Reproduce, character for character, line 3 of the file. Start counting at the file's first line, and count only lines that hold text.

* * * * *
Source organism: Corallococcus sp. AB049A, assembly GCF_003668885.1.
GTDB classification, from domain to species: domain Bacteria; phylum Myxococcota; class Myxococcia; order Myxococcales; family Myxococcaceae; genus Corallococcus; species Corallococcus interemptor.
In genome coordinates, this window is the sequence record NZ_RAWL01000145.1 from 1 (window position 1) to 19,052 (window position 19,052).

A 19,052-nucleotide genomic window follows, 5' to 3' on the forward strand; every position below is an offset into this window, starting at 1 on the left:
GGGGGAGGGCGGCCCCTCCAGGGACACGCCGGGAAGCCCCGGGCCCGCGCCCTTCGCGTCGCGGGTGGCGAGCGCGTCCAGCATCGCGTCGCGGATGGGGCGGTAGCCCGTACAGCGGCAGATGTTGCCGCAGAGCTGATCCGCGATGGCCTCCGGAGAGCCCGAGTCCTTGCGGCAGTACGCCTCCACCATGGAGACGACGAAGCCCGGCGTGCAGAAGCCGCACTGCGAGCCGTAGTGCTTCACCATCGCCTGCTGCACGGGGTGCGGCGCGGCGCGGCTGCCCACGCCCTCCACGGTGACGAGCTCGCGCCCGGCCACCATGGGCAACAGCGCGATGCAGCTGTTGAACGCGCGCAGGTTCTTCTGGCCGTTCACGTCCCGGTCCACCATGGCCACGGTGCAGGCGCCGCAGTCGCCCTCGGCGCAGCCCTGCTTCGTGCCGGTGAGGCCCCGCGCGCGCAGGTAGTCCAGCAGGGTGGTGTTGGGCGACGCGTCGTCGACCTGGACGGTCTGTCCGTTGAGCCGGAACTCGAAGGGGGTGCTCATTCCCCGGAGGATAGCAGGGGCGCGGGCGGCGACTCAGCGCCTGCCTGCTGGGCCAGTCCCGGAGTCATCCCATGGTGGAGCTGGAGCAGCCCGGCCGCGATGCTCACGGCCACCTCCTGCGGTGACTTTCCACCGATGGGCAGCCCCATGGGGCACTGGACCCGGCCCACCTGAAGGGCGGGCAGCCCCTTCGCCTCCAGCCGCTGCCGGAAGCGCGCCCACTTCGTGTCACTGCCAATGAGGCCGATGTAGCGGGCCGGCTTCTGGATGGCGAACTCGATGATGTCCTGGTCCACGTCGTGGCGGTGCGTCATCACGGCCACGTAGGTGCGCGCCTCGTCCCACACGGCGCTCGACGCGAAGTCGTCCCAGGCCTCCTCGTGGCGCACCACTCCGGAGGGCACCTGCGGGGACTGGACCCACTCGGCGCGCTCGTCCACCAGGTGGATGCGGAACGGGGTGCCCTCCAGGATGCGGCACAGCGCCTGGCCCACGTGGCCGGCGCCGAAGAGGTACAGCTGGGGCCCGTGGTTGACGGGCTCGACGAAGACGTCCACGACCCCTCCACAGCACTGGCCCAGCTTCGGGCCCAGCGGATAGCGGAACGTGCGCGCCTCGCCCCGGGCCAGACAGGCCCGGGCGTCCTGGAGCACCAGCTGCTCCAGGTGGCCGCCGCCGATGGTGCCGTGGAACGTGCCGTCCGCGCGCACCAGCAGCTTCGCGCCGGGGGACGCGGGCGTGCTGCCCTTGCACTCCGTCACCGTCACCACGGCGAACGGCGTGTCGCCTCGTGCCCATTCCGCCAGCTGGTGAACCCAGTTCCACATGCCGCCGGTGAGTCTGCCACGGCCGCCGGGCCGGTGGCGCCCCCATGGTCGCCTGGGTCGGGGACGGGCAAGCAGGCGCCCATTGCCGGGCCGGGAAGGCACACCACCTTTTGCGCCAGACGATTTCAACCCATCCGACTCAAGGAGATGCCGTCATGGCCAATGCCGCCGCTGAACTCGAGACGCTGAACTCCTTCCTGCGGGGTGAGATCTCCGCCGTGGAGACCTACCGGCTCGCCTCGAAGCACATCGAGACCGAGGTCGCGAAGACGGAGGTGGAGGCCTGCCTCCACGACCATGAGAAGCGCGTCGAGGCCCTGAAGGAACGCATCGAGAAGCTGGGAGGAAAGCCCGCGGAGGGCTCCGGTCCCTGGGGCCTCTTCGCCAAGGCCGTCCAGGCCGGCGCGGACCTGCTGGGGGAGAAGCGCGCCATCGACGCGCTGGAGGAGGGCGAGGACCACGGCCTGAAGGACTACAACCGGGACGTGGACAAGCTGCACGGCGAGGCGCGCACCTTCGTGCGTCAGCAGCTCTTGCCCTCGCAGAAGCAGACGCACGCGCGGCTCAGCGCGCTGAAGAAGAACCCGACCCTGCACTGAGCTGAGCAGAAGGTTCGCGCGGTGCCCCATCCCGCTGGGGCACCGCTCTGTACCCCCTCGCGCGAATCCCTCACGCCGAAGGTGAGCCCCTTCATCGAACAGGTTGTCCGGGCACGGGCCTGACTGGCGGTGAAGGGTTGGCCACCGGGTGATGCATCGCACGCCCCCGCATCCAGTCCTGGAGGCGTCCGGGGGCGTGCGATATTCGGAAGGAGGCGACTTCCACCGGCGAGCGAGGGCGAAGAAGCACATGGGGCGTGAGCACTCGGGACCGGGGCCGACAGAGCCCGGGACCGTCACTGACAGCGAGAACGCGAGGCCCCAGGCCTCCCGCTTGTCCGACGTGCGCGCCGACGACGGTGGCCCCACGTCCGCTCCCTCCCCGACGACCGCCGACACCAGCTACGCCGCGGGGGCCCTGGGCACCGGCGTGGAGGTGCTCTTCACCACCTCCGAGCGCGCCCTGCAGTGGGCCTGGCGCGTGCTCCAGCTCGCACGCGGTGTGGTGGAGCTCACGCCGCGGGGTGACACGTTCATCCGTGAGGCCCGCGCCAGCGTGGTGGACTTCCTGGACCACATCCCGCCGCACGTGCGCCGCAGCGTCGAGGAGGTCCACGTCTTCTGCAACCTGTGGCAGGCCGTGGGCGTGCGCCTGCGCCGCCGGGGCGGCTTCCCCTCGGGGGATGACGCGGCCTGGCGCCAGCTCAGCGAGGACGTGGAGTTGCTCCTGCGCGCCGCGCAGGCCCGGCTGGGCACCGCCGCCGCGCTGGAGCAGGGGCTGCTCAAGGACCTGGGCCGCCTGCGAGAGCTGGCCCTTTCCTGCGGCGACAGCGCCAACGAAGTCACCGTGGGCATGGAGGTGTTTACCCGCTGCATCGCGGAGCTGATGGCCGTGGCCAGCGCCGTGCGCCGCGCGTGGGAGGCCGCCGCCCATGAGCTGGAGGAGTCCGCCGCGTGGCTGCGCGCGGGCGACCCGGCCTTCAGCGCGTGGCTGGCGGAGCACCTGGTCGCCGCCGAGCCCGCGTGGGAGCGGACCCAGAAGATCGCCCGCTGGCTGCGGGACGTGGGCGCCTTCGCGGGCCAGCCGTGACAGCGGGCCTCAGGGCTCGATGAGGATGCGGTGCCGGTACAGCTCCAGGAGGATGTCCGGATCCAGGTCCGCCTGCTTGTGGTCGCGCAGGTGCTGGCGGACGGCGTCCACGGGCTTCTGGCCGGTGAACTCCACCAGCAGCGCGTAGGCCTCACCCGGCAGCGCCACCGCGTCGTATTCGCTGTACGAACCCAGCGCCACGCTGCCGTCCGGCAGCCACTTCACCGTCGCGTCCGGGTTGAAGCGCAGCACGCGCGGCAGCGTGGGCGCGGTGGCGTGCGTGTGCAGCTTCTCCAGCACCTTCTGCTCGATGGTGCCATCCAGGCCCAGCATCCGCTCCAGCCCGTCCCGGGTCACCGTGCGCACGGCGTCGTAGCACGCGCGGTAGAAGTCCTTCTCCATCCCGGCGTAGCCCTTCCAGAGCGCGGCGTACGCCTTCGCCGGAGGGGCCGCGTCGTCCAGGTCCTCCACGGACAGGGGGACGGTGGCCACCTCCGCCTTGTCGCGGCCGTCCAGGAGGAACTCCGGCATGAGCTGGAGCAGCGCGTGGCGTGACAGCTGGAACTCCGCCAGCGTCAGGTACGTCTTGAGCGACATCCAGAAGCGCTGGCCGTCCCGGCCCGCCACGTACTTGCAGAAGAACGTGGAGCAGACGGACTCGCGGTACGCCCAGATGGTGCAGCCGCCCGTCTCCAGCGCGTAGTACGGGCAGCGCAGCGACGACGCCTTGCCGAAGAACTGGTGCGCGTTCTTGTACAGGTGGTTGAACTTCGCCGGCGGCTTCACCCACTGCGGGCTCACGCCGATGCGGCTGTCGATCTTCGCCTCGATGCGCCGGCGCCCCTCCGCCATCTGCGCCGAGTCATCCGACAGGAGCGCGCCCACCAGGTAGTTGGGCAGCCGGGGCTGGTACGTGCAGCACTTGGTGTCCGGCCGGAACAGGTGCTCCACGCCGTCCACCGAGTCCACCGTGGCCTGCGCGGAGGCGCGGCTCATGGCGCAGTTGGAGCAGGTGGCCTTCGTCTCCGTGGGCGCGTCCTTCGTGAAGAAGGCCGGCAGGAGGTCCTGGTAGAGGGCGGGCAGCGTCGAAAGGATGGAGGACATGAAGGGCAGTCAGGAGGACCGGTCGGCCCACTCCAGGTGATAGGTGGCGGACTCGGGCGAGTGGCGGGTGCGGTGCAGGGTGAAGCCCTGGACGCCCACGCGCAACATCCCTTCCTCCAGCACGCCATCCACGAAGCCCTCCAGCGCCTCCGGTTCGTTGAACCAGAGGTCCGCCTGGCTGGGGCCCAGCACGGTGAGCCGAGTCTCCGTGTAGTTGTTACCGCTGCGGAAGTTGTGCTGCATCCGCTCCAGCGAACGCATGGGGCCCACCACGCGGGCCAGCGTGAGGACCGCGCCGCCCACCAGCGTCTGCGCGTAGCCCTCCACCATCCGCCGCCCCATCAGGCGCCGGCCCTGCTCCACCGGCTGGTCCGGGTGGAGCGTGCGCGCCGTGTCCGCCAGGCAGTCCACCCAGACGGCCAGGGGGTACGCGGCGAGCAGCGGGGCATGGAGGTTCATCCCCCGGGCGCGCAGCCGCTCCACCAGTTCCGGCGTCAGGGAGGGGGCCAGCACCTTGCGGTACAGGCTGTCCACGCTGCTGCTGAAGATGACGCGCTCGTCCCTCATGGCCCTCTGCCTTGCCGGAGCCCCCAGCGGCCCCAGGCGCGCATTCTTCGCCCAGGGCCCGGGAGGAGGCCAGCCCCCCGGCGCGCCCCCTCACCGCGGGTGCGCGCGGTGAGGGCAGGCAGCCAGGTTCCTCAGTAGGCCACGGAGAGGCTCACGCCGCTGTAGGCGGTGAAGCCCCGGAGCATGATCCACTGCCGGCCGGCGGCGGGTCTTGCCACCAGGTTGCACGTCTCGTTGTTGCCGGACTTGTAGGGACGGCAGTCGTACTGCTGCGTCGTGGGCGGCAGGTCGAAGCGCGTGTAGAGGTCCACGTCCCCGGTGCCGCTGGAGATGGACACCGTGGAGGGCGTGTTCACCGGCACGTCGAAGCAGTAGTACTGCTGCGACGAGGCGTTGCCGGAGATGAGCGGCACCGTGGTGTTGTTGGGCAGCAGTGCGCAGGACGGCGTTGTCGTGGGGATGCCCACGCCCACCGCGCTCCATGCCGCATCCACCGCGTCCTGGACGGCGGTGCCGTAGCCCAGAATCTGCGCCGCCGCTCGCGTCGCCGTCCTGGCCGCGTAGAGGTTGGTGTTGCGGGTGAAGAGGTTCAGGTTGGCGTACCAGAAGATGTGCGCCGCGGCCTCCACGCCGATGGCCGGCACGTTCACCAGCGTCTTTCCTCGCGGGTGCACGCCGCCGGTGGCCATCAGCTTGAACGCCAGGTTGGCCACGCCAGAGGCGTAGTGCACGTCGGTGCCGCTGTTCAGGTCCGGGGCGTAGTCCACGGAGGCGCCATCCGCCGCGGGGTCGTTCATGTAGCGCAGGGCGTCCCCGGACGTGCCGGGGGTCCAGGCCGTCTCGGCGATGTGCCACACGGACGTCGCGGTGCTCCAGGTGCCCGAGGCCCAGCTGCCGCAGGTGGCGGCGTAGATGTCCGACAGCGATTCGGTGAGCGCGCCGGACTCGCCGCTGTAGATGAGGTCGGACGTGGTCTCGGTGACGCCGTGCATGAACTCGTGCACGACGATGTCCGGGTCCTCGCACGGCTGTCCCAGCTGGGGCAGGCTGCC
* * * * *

In genome coordinates, this window is the sequence record NZ_RAWL01000145.1 from 1 (window position 1) to 19,052 (window position 19,052).